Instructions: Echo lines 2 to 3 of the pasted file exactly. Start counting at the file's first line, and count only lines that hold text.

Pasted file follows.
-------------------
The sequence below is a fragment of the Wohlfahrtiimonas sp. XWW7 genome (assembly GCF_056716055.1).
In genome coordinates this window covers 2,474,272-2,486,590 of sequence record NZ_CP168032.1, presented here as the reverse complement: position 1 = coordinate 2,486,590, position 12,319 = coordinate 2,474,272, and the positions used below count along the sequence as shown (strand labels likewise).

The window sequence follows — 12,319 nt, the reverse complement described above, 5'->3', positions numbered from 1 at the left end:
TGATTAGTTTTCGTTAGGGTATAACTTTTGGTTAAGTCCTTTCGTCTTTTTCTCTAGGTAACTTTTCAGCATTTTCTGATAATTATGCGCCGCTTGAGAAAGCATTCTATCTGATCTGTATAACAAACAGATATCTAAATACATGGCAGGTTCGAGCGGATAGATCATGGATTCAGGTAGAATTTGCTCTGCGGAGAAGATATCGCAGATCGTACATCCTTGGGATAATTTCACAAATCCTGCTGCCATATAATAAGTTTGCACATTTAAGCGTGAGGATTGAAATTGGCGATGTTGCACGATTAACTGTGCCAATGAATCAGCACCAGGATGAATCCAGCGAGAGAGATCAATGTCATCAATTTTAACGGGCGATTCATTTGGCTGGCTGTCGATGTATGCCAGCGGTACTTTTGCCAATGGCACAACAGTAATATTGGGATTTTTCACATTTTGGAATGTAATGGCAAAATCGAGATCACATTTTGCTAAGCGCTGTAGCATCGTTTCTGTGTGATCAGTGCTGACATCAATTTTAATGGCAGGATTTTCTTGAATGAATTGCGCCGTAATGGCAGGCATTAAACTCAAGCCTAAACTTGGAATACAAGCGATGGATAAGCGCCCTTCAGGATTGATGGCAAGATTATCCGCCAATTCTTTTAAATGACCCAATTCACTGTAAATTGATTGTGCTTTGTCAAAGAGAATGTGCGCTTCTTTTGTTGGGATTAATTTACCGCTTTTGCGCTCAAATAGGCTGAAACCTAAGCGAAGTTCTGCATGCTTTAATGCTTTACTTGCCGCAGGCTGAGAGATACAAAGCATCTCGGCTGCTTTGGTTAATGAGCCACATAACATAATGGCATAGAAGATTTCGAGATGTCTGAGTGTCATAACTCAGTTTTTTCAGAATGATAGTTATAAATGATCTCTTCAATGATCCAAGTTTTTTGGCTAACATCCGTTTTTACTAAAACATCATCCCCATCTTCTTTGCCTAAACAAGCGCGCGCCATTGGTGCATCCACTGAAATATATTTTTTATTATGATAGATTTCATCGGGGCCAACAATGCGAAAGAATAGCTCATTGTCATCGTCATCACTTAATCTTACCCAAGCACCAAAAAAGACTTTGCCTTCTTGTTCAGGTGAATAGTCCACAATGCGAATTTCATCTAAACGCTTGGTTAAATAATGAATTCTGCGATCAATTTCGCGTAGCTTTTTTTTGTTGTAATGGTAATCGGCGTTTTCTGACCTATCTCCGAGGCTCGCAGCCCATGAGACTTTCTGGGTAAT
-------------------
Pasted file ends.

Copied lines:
In genome coordinates this window covers 2,474,272-2,486,590 of sequence record NZ_CP168032.1, presented here as the reverse complement: position 1 = coordinate 2,486,590, position 12,319 = coordinate 2,474,272, and the positions used below count along the sequence as shown (strand labels likewise).

The window sequence follows — 12,319 nt, the reverse complement described above, 5'->3', positions numbered from 1 at the left end: